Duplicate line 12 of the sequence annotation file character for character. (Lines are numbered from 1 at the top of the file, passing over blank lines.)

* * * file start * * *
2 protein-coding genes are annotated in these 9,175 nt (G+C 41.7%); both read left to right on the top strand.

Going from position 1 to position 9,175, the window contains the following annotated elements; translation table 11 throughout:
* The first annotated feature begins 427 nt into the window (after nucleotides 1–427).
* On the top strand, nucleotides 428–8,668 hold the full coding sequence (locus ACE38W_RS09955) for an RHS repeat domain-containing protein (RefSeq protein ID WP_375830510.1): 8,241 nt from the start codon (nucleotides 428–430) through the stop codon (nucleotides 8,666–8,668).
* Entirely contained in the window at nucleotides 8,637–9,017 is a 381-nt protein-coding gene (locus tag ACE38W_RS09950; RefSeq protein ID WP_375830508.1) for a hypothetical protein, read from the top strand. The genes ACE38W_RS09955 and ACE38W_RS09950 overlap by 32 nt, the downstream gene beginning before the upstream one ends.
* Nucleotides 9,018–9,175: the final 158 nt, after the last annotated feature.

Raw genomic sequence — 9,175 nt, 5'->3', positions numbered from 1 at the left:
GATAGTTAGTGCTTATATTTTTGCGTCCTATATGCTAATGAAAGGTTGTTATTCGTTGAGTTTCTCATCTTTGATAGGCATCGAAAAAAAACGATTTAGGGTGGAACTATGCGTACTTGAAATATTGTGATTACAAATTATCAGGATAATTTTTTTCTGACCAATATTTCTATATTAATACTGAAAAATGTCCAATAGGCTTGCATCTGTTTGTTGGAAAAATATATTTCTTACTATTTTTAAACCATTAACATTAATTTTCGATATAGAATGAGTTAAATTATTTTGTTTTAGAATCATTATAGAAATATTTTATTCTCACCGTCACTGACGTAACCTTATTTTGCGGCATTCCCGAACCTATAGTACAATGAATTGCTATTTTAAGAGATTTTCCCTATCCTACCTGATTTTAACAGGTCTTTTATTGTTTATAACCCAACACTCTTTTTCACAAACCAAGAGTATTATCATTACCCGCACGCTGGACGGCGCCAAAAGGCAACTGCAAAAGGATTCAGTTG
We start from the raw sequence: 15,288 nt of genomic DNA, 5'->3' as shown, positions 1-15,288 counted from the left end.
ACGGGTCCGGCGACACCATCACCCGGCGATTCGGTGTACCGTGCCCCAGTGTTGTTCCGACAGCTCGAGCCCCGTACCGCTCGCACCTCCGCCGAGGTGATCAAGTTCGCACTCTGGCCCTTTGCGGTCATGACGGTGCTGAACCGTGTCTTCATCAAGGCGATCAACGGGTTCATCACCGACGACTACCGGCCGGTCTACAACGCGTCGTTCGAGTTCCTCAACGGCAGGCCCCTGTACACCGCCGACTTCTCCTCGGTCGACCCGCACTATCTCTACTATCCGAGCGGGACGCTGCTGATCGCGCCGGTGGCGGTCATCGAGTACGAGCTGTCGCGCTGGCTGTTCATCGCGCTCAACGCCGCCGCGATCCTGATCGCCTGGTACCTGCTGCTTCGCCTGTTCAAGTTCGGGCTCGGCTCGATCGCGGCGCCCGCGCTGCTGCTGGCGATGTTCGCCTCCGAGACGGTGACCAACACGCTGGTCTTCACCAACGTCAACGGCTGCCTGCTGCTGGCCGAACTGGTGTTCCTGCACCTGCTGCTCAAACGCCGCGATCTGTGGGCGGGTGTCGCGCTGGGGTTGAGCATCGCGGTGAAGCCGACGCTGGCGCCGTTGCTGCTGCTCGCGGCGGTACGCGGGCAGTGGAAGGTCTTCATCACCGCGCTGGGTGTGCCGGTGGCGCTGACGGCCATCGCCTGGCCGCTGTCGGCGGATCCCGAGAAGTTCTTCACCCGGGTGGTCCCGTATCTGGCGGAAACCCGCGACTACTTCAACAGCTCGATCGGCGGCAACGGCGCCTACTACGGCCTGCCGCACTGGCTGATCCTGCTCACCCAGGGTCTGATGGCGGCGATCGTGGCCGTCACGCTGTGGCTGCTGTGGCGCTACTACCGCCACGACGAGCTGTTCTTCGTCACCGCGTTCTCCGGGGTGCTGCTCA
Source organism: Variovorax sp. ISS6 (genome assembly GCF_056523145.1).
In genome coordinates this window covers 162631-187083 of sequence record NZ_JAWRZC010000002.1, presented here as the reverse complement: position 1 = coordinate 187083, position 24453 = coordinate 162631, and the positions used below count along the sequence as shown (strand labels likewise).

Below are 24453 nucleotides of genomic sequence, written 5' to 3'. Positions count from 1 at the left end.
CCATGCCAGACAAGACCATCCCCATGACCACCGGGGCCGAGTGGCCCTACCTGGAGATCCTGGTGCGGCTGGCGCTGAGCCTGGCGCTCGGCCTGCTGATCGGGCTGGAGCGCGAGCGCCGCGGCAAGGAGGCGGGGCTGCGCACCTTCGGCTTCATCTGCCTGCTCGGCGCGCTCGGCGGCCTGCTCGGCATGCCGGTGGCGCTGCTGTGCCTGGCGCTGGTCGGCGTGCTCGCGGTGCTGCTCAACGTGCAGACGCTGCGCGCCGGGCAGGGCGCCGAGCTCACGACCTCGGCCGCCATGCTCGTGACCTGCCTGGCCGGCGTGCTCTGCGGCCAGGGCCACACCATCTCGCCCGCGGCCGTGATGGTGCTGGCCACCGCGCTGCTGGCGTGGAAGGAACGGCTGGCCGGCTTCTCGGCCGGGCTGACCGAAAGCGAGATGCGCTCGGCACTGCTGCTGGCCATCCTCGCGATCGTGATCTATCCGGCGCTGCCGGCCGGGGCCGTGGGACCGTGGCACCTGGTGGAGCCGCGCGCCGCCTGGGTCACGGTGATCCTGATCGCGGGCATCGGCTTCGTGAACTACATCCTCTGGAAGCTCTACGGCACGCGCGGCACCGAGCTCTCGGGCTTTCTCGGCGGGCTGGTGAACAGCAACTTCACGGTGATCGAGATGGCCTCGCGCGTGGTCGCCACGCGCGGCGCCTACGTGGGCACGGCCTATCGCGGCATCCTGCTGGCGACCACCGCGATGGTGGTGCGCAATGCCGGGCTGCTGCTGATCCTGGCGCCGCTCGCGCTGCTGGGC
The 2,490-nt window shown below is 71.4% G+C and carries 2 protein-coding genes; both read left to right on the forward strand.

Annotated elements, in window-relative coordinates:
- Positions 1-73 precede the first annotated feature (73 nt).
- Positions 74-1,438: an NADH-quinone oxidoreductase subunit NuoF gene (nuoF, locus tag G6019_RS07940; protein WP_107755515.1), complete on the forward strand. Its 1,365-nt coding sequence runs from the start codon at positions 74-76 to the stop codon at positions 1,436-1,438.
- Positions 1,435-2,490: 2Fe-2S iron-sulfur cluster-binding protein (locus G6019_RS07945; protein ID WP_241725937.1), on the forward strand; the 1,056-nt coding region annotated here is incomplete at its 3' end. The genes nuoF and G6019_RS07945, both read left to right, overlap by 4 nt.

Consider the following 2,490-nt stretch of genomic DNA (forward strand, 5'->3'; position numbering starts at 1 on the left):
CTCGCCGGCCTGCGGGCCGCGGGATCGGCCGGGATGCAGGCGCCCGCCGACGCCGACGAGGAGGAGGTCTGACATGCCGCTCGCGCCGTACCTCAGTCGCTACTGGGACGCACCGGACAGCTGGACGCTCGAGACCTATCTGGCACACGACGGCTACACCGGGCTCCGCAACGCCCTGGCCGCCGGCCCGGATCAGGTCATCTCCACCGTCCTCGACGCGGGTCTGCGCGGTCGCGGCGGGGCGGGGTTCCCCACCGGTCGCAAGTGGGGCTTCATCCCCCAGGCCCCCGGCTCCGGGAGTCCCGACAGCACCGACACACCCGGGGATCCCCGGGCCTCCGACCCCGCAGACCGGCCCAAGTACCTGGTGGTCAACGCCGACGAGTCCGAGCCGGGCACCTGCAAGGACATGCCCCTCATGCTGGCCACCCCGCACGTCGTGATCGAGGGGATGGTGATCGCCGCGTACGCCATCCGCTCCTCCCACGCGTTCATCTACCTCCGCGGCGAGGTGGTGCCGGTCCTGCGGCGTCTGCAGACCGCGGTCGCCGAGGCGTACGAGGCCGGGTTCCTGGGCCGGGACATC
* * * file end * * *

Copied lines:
In genome coordinates this window covers 162631-187083 of sequence record NZ_JAWRZC010000002.1, presented here as the reverse complement: position 1 = coordinate 187083, position 24453 = coordinate 162631, and the positions used below count along the sequence as shown (strand labels likewise).